Kay Ryan sneaked up on us—she might prefer “snuck” as truer to her beloved vernacular and for the sake of the rhyme with “luck”—moving from obscure to inevitable with readers and critics hardly noticing, much as she says in an early poem (“After Zeno”): “There’s no sense / in past tense.” Her poems are timeless, floating in an aether of wit and playful logic, partaking of both light verse and the lessons in compactness of Dickinson and Frost. Her authoritative tone tempered with humor suddenly seems always to have been in our ears. Take a typical Ryan number, “Bestiary,” from Elephant Rocks (1996):
A bestiary catalogs
bests. The mediocres
both higher and lower
of the singularly savage
or clever, the spectacularly
pincered, the archest
of the arch deceivers
who pressed their advantage
without quarter even after
they’ve won, as of course they would.
Best is not to be confused with good—
a different creature altogether,
and treated of in the goodiary—
a text alas lost now for centuries.
My spell-check software, dependably humorless, fails to recognize “medicores,” “pincered” and “goodiary.” More than most contemporary poets, Ryan listens to words as seasoned concertgoers listen to Mozart (her musical counterpart, by the way: listen to the way she plays with rhyme, never passively). Who before her noticed the best in bestiary? Maybe Ogden Nash. As though it were just that easy, Ryan follows the logic of her giddy premise. Often her poems are fanciful syllogisms, plays on proverb and cliché (“Good is the enemy of best.”) and unafraid to draw a moral or conduct a lesson (in this she’s quintessentially old-fashioned American). She also likes animals and is as quirkily knowledgeable about them as another of her poetic forebears, Marianne Moore, that chronicler, yes, of jerboa, ostrich, and pangolin (“scale / lapping scale with spruce-cone regularity”), but also the less exotic toad, rat and grasshopper. In the first stanza of “Critics and Connoisseurs,” a poem about swans, ants and her aesthetic project, Moore writes:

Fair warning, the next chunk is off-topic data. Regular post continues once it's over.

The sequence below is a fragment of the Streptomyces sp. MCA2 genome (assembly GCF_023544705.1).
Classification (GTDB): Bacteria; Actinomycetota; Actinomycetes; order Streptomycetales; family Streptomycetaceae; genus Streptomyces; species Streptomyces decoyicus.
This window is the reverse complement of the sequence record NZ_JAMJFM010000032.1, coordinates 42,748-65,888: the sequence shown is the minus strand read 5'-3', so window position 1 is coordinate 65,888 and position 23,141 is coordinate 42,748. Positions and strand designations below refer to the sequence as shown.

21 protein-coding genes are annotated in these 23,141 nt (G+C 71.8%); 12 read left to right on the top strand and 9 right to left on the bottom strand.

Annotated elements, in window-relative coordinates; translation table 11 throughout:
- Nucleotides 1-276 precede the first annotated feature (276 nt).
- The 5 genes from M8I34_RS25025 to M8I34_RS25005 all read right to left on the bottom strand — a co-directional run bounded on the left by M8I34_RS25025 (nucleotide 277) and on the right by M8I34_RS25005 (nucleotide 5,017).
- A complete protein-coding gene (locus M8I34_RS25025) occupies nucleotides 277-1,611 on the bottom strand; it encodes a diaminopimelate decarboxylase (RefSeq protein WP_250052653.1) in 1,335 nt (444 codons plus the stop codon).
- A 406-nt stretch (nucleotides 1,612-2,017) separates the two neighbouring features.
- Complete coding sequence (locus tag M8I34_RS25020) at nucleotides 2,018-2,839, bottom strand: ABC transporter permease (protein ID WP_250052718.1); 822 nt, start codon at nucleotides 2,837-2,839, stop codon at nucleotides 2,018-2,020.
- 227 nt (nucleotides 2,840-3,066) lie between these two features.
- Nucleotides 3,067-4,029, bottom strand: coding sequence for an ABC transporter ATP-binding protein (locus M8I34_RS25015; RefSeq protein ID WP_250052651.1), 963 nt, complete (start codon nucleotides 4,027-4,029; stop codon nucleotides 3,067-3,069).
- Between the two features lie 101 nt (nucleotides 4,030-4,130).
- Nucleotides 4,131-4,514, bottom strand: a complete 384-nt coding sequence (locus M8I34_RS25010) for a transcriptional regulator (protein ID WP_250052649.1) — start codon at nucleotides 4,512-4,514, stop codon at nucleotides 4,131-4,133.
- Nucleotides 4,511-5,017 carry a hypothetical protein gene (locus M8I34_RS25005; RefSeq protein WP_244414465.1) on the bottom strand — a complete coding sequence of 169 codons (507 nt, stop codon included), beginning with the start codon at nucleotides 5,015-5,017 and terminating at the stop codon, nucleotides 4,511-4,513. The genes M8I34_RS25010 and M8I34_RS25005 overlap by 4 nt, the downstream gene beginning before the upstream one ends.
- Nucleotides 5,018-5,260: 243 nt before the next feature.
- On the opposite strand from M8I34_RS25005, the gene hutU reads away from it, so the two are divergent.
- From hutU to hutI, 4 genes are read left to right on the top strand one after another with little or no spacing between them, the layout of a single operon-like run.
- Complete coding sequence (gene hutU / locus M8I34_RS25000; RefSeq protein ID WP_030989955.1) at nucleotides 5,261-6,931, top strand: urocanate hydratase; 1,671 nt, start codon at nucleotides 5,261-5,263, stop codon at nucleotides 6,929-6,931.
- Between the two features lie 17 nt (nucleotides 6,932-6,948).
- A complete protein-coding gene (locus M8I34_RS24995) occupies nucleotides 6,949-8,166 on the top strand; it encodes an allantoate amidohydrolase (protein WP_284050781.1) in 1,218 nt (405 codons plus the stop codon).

There is a great amount of poetry in
fastidiousness. Certain Ming
products, imperial floor-coverings of coach-
wheel yellow, are well enough in their way
but I have seen something
that I like better—a
mere childish attempt to make an
imperfectly ballasted animal stand up
similar determination to make a pup
eat his meat from the plate.
In Ryan’s hands, this might almost stand as an autonomous poem, but made skinnier, with less connective tissue—no “but I have seen,” no “that,” no “mere,” but the rhymes would stay, even the quietest and funniest (“a”/”way”). Moore, like Ryan, blithely skirts preciousness and clever whimsy for the sake of a good resonant conceit. Their poems, at their best, are well if not perfectly balanced animals. Both feel kinship with animals but neither is a nature poet in the conventional sense, a mystic, pantheist or indiscriminate hugger. Both are cool. Both admire (and embody) toughness, adaptability, resourcefulness, self-reliance, technical aplomb and ingenuity—survival skills.
I would suggest that if you enjoy reading Ryan’s poems you might learn to love Moore’s. With Eliot, her junior by ten months and a fellow native of St. Louis, she is my reliable favorite among the first generation of High Modernist poets, the one I read most often, more even than Stevens, certainly more than Pound and Williams. In “Virginia Britannia” Moore writes “Beauty is everlasting / and dust is for a time,” and in a tub-thumping review of The Poems of Marianne Moore (edited by Grace Schulman, 2003), Ryan writes: